Correlations of Inflammatory Cytokines in the Intestinal Mucosa, Serum Inflammation, Oxidative Stresses and Immune Changes with Vitamin Deficiency in Ulcerative Colitis Patients
Corresponding Author(s) : Fenghua Liu
Cellular and Molecular Biology,
Vol. 68 No. 7: Issue 7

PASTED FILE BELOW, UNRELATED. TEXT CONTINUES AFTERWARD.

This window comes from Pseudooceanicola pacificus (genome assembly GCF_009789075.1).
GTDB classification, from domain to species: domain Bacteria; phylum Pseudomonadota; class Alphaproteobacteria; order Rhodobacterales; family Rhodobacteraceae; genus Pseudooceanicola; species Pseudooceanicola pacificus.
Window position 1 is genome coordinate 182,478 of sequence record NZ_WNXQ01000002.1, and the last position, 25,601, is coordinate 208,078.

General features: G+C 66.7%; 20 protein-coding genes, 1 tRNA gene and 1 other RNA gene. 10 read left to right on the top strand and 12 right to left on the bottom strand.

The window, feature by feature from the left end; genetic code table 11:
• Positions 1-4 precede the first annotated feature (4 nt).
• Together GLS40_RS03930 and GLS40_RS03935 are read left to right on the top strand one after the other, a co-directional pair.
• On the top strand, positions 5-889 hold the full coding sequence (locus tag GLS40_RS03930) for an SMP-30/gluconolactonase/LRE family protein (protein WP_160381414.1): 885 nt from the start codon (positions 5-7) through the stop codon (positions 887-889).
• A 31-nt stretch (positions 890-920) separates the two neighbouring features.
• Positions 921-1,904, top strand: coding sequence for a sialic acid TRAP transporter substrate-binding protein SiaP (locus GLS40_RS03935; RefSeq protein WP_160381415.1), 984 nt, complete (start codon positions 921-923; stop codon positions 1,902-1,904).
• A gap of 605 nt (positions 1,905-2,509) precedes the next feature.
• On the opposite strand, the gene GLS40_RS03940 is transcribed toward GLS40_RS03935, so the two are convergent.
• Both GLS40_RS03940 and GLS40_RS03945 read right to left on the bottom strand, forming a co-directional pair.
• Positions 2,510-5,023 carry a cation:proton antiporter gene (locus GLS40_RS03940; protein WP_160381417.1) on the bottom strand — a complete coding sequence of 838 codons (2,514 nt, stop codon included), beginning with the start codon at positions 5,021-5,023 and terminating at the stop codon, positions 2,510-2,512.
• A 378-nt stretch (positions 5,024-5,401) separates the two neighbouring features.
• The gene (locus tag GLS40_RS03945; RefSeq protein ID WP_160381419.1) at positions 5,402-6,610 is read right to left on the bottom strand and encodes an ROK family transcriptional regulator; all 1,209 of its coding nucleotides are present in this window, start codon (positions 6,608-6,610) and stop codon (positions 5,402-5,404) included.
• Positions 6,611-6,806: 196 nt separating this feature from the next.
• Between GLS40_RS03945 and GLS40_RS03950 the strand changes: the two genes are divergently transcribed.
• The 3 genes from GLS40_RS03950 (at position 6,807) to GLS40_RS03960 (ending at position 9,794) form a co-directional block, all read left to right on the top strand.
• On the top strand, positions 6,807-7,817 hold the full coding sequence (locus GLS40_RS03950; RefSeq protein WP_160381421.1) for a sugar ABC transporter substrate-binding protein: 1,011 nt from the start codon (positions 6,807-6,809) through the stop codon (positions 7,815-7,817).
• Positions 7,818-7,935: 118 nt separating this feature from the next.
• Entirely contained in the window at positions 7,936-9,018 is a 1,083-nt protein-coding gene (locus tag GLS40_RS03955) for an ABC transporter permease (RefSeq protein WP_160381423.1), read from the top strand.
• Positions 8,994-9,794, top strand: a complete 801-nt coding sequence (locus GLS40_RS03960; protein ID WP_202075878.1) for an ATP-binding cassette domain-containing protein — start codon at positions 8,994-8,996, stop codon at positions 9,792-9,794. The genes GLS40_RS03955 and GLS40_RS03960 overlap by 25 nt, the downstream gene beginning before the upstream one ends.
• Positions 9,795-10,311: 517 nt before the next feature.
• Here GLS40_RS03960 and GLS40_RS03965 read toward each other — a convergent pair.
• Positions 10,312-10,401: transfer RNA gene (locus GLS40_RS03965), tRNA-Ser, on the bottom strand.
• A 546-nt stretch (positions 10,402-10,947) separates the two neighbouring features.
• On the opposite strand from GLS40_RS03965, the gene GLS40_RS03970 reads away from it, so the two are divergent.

Ulcerative colitis (UC) is a chronic inflammatory disease. Studies in China and foreign countries have shown that vitamins have anti-inflammation and immunoregulation functions in patients with UC, but the specific mechanism is not yet clear. In this study, the levels of inflammatory cytokines in the intestinal mucosa, serum inflammatory indexes, oxidative stress indexes and immune-related indexes were detected, and their correlations with vitamin deficiency and clinical significance were discussed. Enzyme-linked immunosorbent assay (ELISA) was adopted to detect the serum level of 25-hydroxyvitamin D3, immunohistochemistry was applied to examine the expression of inflammatory cytokines in the intestinal mucosa, serum inflammatory indexes, oxidative stress indexes and immune-related indexes were measured, and their correlations were analyzed. Inflammatory and oxidative stress indexes in the UC group were notably higher than in the control group. The Vitamin deficiency group had more inflammatory cytokines than the normal vitamin group. Oxidative stress indexes such as superoxide dismutase (SOD) and malondialdehyde (MDA) in the vitamin deficiency group were significantly different from those in the normal vitamin group, but no difference was found in myeloperoxidase (MPO). Immune-related indexes, complement 3 (C3) and interferon‐gamma (IFN‐γ), in the normal vitamin group were higher than those in the vitamin deficiency group. Besides, interleukin-4 (IL-4) (r=-0.37, p=0.04) and IL-1β (r=-0.31, p=0.04) had significant correlations with vitamins. Vitamins in patients with UC have significant correlations with inflammatory responses in vivo, which can be used to predict inflammatory responses in vivo and have strong clinical significance. Vitamins are also related to oxidative stresses to some extent but have little effect on immune-related indexes.
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